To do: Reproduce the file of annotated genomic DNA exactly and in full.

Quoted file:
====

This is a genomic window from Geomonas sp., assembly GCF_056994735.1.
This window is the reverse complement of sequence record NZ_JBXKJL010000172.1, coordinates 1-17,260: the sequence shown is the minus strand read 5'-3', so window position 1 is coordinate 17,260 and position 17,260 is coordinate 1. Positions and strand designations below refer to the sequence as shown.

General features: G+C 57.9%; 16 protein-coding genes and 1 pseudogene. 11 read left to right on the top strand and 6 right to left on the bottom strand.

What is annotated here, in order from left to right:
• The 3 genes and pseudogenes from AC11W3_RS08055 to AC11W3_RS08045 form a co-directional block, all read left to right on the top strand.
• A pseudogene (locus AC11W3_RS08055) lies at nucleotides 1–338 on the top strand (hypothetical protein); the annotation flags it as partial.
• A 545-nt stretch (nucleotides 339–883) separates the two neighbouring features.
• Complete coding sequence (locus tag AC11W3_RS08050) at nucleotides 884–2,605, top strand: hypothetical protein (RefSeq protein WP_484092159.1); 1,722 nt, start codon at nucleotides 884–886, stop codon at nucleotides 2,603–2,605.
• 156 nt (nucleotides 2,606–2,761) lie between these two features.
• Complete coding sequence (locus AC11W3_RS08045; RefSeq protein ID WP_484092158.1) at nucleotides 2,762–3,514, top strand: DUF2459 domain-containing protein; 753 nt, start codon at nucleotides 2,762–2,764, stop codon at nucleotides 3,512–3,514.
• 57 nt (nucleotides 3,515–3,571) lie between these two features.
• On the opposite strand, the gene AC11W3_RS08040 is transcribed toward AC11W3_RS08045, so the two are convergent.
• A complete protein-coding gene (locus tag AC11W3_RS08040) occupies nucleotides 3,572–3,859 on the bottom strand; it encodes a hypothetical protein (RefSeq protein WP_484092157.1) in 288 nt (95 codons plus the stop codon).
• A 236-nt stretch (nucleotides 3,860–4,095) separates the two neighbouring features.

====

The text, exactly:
This is a genomic window from Geomonas sp., assembly GCF_056994735.1.
This window is the reverse complement of sequence record NZ_JBXKJL010000172.1, coordinates 1-17,260: the sequence shown is the minus strand read 5'-3', so window position 1 is coordinate 17,260 and position 17,260 is coordinate 1. Positions and strand designations below refer to the sequence as shown.

General features: G+C 57.9%; 16 protein-coding genes and 1 pseudogene. 11 read left to right on the top strand and 6 right to left on the bottom strand.

What is annotated here, in order from left to right:
• The 3 genes and pseudogenes from AC11W3_RS08055 to AC11W3_RS08045 form a co-directional block, all read left to right on the top strand.
• A pseudogene (locus AC11W3_RS08055) lies at nucleotides 1–338 on the top strand (hypothetical protein); the annotation flags it as partial.
• A 545-nt stretch (nucleotides 339–883) separates the two neighbouring features.
• Complete coding sequence (locus tag AC11W3_RS08050) at nucleotides 884–2,605, top strand: hypothetical protein (RefSeq protein WP_484092159.1); 1,722 nt, start codon at nucleotides 884–886, stop codon at nucleotides 2,603–2,605.
• 156 nt (nucleotides 2,606–2,761) lie between these two features.
• Complete coding sequence (locus AC11W3_RS08045; RefSeq protein ID WP_484092158.1) at nucleotides 2,762–3,514, top strand: DUF2459 domain-containing protein; 753 nt, start codon at nucleotides 2,762–2,764, stop codon at nucleotides 3,512–3,514.
• 57 nt (nucleotides 3,515–3,571) lie between these two features.
• On the opposite strand, the gene AC11W3_RS08040 is transcribed toward AC11W3_RS08045, so the two are convergent.
• A complete protein-coding gene (locus tag AC11W3_RS08040) occupies nucleotides 3,572–3,859 on the bottom strand; it encodes a hypothetical protein (RefSeq protein WP_484092157.1) in 288 nt (95 codons plus the stop codon).
• A 236-nt stretch (nucleotides 3,860–4,095) separates the two neighbouring features.